[Above: You don’t have to take my word for it. Listen to C-3PO]
The anti-science trend in American thought — denial of climate change, rejection of evolution, even of the Big Bang — also includes fevered, and wrong, beliefs that traditional childhood immunizations are bad for kids.
They aren’t. Every child should have them.
— Failure to immunize endangers whole communities — Salt Lake Tribune Editorial
"If it never rains, you don’t worry about mending that hole in the roof. If you drive your car for years and years without so much as a fender-bender, you could easily get lax about wearing your seat belt. Or paying your car insurance premium.
"If you live in a culture where you don’t know anybody who has ever had the measles or whooping cough, much less anyone who died from those now-rare diseases, it could be hard to understand the necessity of getting your children vaccinated for those and other once-common illnesses.
"In all cases, the neglect of such matters is mere human nature. Neat, plausible and wrong.
"The report in Sunday’s Salt Lake Tribune about vaccination rates in Salt Lake County elementary and middle schools was chilling. ...
" ... Failing to vaccinate children against preventable diseases is parental malpractice. It endangers those children, and the rest of the community.
"Schools and health care providers must redouble their efforts to get that message out. And the law must be more squarely on their side."
— Trib Talk: Utah parents opting out of vaccines — The Salt Lake Tribune
"Ever since the medical journal Lancet published a discredited study linking autism to immunizations in 1998, vaccines have remained controversial and spurred an anti-vaccine movement. Now that movement is gaining traction in Utah public schools, where more parents of kindergartners are opting out of immunizations for their children. ..."
— Are enough kids vaccinated in your child’s Utah school? An anti-vaccine movement is evident in some Salt Lake County schools. — Kirsten Stewart | The Salt Lake Tribune
— Shots keep you immune from more than disease — Robert Kirby | The Salt Lake Tribune
" ... Waiting for my turn I pondered the irony of the Army giving me shots so I’d be healthy enough to send someplace to get shot for real. It was an irony I wisely kept to myself. ..."
— Celebrity trumps authority — Frank Bruni | The New York Times
"What do you call someone who sows misinformation, stokes fear, abets behavior that endangers people’s health, extracts enormous visibility from doing so and then says the equivalent of ‘Who? Me?’
"I’m not aware of any common noun for a bad actor of this sort. But there’s a proper noun: Jenny McCarthy. ..."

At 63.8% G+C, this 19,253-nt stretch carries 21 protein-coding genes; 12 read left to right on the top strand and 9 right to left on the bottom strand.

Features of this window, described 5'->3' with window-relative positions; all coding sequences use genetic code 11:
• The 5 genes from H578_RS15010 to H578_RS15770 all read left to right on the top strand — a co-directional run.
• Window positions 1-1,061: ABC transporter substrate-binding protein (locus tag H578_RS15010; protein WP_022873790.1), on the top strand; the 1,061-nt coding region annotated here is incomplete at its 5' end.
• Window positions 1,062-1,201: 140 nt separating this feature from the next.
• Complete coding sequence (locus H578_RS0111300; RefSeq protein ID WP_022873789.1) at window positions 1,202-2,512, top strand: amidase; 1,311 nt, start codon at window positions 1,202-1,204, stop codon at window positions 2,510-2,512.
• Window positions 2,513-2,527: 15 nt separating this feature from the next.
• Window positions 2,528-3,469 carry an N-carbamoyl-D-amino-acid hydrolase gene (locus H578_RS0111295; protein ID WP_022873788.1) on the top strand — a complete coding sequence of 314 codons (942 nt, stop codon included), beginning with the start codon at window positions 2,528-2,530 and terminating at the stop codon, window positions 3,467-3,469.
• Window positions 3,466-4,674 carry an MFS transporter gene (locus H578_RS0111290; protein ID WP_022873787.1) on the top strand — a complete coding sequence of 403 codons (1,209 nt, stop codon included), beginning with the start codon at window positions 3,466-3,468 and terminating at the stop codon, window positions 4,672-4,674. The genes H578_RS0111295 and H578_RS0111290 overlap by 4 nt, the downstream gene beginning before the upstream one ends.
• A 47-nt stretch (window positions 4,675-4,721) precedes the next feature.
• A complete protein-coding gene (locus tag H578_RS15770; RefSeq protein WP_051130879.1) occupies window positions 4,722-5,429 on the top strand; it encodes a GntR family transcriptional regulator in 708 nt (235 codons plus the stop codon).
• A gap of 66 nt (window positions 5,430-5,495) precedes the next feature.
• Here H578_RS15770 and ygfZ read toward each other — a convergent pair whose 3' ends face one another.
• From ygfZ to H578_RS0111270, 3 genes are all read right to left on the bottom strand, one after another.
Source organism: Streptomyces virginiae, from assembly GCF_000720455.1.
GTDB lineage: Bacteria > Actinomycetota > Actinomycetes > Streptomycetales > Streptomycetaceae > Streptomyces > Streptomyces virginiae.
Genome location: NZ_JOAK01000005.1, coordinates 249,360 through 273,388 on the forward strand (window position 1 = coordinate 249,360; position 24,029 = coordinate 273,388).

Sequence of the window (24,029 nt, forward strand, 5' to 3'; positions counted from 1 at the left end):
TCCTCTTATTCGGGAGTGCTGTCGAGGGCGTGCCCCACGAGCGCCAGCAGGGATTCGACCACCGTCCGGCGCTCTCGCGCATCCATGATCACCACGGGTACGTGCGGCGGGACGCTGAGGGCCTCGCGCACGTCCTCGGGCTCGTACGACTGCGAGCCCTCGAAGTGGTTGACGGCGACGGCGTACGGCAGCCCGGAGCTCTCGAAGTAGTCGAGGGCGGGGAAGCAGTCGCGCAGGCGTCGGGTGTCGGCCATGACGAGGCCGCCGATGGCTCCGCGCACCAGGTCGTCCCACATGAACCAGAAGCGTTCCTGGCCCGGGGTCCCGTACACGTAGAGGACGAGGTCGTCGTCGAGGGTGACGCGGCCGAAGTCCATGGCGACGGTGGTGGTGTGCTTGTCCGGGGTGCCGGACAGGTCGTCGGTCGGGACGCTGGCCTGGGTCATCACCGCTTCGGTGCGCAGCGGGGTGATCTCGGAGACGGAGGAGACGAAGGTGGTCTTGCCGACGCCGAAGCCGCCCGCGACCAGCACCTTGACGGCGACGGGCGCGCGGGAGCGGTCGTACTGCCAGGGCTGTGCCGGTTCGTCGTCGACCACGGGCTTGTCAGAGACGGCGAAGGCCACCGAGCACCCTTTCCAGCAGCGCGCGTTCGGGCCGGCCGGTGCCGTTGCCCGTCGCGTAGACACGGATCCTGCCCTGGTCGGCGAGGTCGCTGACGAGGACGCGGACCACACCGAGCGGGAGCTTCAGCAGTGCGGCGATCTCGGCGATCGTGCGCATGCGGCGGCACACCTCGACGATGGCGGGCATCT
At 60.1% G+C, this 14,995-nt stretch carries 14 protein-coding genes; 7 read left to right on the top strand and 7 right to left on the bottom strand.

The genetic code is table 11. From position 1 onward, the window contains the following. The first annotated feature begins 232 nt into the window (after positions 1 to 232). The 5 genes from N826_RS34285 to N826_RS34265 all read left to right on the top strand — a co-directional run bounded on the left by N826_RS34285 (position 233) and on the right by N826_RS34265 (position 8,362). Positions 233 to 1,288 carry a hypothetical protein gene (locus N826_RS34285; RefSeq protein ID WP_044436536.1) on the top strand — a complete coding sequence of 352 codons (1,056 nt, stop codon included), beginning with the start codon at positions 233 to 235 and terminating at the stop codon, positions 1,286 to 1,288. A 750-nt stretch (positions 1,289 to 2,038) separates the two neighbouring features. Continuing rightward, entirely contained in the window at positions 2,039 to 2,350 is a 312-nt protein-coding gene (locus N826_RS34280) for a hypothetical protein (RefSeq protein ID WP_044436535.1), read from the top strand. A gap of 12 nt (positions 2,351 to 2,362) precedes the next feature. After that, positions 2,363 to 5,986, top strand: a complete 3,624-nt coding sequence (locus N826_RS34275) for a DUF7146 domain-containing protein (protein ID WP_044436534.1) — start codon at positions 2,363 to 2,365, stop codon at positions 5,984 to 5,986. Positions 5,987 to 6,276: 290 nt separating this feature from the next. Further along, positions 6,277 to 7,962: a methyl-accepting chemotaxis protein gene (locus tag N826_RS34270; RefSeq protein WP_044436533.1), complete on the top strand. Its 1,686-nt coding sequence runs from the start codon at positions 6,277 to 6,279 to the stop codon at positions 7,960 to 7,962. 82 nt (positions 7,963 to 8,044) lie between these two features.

— Anti-vaccine movement puts children at risk — Casper Star-Tribune Editorial
"More vaccines, less disease. More vaccines, more lives saved.
"That’s been the case throughout history, and it’s still true today.
"Proving the point this time, surprisingly, is a recent wave of anti-vaccination sentiment, which experts link to an increase in the number of whooping cough cases in Wyoming and an increase in the number of measles cases in the United States. That disease was considered eradicated in the nation in 2000 but since has made a resurgence, and experts say that’s directly linked to the anti-vaccination movement. ..."
— Measles outbreak may be another symptom of vaccine deniers — New Jersey Star-Ledger Editorial
"Measles cases are at their highest level in nearly two decades -- a sign that the crazies may be spreading, too. ..."
— Vaccine refusal puts community at risk for disease outbreaks — Sacramento Bee Editorial
" ... Measles is one example. This highly contagious disease in the past brought brain inflammation, heart problems, blindness, deafness or death. It was eliminated in the United States in 2000, but is making a comeback in California because many parents are choosing not to vaccinate their children. So far this year, the state has had 49 cases of measles, 21 in Orange County. ..."
— For the good of all, science must triumph over vaccination fears — Powell (Wyo.) Tribune Editorial
" ... This is nothing new. Such fears have existed since 1796, when scientist Edward Jenner developed the use of cowpox to combat smallpox, which had killed millions and disfigured millions more.
"Jenner’s revolutionary concept was met with fear and derision but in the end, ignorance was rejected and science triumphed. We can only hope the outcome is the same in this century."
It’s not an issue just in the United States, either:
— On vaccinations — The Packet, Clarenville, Newfoundland, Canada
" ... The measles-mumps-rubella (MMR) vaccine does not cause autism, nor do multiple injections overwhelm the immune system, as some would believe. Vaccines don’t contain cells from aborted fetuses. Some vaccines do contain preservatives, additives and adjuvants, but they are not harmful. ..."
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